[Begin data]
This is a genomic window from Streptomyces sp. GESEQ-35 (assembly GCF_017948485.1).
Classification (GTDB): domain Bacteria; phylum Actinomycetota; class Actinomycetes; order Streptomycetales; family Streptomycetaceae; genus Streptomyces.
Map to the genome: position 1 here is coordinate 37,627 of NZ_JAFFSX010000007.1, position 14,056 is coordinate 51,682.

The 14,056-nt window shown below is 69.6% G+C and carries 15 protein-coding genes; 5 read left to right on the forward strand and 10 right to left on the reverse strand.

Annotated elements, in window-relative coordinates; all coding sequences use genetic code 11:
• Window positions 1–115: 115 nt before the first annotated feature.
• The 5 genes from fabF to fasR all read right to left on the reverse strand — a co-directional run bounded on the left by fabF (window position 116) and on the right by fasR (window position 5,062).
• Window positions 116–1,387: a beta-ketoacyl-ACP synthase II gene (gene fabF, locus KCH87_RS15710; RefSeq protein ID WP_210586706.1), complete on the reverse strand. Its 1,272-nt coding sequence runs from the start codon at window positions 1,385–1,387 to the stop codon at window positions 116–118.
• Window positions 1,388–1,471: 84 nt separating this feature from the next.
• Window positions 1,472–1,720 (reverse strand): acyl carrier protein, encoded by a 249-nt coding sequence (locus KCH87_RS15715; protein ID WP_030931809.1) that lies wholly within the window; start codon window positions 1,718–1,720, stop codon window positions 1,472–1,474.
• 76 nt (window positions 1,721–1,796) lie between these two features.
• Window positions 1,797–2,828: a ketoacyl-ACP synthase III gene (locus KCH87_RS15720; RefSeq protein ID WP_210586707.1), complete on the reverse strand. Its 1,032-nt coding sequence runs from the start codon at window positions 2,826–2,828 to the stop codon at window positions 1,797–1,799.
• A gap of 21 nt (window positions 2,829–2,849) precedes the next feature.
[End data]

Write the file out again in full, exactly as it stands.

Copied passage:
This is a genomic window from Streptomyces sp. GESEQ-35 (assembly GCF_017948485.1).
Classification (GTDB): domain Bacteria; phylum Actinomycetota; class Actinomycetes; order Streptomycetales; family Streptomycetaceae; genus Streptomyces.
Map to the genome: position 1 here is coordinate 37,627 of NZ_JAFFSX010000007.1, position 14,056 is coordinate 51,682.

The 14,056-nt window shown below is 69.6% G+C and carries 15 protein-coding genes; 5 read left to right on the forward strand and 10 right to left on the reverse strand.

Annotated elements, in window-relative coordinates; all coding sequences use genetic code 11:
• Window positions 1–115: 115 nt before the first annotated feature.
• The 5 genes from fabF to fasR all read right to left on the reverse strand — a co-directional run bounded on the left by fabF (window position 116) and on the right by fasR (window position 5,062).
• Window positions 116–1,387: a beta-ketoacyl-ACP synthase II gene (gene fabF, locus KCH87_RS15710; RefSeq protein ID WP_210586706.1), complete on the reverse strand. Its 1,272-nt coding sequence runs from the start codon at window positions 1,385–1,387 to the stop codon at window positions 116–118.
• Window positions 1,388–1,471: 84 nt separating this feature from the next.
• Window positions 1,472–1,720 (reverse strand): acyl carrier protein, encoded by a 249-nt coding sequence (locus KCH87_RS15715; protein ID WP_030931809.1) that lies wholly within the window; start codon window positions 1,718–1,720, stop codon window positions 1,472–1,474.
• 76 nt (window positions 1,721–1,796) lie between these two features.
• Window positions 1,797–2,828: a ketoacyl-ACP synthase III gene (locus KCH87_RS15720; RefSeq protein ID WP_210586707.1), complete on the reverse strand. Its 1,032-nt coding sequence runs from the start codon at window positions 2,826–2,828 to the stop codon at window positions 1,797–1,799.
• A gap of 21 nt (window positions 2,829–2,849) precedes the next feature.